Literacy anchor charts are a great interactive way to engage students while teaching Reading and Writing in the K-2 classroom! Literacy is such a broad term as it encompasses so many facets of both Reading and Writing. These Anchor Charts help narrow the learning focus in these broad areas of education. Anchor charts are a fantastic way to make ‘thinking visible’ to students. See my previous post for Tips and Tricks on creating effective anchor charts.
Letter? Word? Sentence?
In the early stages of reading children learn that letters are grouped together to make words and groups of words make sentences. Below is a great interactive anchor chart that students can help create throughout this learning process. This literacy anchor chart can be created in several ways. First, you can use the trusty old Sticky Notes and have students first give examples of letters and allow them to stick them to the chart. Next, have students write words (they can ‘write the room’ to find words). Last, you may have them locate examples of sentences in the room as well.
Sight Word Sentence Literacy Anchor Charts
Another huge aspect of early literacy is sight words. After learning the difference between letters, words, and sentences, young learners begin to memorize sight words. Sight words make up the bulk of what we read so it is imperative that young learners commit these words to memory. This literacy anchor chart is a great interactive way to help students commit these sight words to memory.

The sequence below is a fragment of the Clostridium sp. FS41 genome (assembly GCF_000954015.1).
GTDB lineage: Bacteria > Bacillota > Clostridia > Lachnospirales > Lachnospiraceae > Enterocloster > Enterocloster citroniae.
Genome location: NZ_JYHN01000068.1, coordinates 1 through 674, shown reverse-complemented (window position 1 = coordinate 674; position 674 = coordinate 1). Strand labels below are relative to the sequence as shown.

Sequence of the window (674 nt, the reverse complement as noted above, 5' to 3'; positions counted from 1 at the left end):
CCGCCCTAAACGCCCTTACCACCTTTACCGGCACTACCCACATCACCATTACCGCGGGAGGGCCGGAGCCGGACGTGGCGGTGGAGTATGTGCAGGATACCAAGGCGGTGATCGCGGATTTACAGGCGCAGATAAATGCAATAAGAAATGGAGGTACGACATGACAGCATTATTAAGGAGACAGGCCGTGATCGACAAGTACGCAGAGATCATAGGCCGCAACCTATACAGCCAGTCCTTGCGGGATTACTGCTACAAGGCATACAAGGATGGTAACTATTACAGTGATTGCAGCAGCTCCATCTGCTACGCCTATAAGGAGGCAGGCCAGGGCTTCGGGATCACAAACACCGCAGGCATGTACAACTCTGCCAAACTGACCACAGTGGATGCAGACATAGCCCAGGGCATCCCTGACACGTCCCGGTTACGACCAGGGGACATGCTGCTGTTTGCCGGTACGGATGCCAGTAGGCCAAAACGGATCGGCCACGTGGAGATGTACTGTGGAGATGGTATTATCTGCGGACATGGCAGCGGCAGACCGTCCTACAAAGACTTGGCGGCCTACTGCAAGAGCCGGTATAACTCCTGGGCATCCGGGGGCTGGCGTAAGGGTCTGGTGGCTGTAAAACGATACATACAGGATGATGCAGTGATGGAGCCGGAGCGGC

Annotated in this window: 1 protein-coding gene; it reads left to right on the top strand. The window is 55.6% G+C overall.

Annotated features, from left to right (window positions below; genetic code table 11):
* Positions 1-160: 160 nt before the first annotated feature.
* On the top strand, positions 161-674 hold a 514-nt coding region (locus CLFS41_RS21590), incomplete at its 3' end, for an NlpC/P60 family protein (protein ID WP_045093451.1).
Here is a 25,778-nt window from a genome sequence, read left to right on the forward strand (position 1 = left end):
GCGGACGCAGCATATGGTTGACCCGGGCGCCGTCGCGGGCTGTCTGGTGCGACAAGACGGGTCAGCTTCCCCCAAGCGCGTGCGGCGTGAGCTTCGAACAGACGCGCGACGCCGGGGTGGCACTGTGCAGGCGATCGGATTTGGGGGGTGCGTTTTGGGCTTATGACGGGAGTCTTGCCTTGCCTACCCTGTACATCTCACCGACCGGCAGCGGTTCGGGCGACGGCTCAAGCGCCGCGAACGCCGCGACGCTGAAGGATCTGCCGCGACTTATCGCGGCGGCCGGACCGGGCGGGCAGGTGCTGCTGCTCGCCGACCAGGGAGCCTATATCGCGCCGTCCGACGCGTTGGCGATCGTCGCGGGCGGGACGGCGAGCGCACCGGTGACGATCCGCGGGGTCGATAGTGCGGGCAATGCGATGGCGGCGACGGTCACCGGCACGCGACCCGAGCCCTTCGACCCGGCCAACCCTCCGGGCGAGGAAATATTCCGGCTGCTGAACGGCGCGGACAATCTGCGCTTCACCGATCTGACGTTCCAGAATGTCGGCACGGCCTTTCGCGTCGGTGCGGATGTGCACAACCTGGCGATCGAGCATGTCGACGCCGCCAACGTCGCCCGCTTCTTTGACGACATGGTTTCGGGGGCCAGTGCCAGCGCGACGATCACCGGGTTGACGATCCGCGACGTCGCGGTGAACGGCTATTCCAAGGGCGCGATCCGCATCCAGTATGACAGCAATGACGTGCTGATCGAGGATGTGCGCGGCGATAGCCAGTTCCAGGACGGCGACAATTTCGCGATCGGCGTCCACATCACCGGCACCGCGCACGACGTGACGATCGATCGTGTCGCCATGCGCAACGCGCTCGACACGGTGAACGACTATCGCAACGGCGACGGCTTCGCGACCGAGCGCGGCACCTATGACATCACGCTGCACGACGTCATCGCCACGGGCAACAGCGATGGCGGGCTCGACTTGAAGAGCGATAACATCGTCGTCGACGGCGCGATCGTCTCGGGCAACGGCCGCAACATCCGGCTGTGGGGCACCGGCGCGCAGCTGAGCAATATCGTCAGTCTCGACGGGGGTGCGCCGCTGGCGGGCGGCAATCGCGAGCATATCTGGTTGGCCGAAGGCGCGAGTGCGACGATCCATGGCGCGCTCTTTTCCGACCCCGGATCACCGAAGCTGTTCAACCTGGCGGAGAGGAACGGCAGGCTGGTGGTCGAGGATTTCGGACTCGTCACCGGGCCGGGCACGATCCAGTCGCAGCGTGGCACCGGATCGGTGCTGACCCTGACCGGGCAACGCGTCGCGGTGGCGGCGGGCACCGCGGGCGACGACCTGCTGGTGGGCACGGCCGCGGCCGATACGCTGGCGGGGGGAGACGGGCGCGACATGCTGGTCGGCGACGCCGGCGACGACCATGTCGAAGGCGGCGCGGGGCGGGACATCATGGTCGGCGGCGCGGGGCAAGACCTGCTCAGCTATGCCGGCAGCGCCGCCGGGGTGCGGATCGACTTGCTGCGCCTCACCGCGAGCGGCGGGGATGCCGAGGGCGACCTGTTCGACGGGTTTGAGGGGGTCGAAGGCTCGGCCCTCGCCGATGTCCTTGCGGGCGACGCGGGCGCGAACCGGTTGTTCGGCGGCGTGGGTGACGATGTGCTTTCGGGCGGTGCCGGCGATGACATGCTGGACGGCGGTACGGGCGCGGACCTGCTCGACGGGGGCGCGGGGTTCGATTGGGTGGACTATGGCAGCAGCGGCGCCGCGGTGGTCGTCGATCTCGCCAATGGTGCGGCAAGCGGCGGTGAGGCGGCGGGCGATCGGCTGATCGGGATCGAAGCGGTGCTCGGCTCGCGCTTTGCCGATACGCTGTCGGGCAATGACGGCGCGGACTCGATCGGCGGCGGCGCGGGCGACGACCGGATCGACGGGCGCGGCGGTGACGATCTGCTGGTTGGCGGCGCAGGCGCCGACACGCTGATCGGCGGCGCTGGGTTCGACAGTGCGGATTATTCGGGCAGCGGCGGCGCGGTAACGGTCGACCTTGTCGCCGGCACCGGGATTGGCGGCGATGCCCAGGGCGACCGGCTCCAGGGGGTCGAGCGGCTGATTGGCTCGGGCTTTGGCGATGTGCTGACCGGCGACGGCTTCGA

This literacy anchor chart too can be utilized in many ways. First, use words you are focusing currently on in your instruction. Be sure to use some familiar words as well! You can also tie the chart into a book you have read to the students recently too. Next, read over all the words on the anchor chart. Then fill have students help fill in the blanks with words that relate to the topic. Make sure to have students help reread the complete sentence once the blank has been filled in. You can also have volunteers com up and point to the words for students to read chorally with them to encouraging one to one correspondence. So many literacy skills can be taught with this simple anchor chart for Reading!
To get more use out of your sight word literacy anchor chart you can block out words on every other line. Then have children take turns writing and reading responses as they stick them onto the chart. If you can laminate the chart after initial creation you can always just use dry erase markers to fill in the blanks. When your students are ready you can even allow them to write directly on the laminated chart. If you cannot get the chart laminated, just use your trusty sticky notes!
For more Kindergarten Literacy Anchor Charts check out Mrs. Richardson’s Class Website. Typically in Kindergarten, we begin with labeling pictures. Mrs. Richardson has a great example of an interactive anchor chart that is fantastic for this activity!
Story Map Anchor Charts for the Elementary Classroom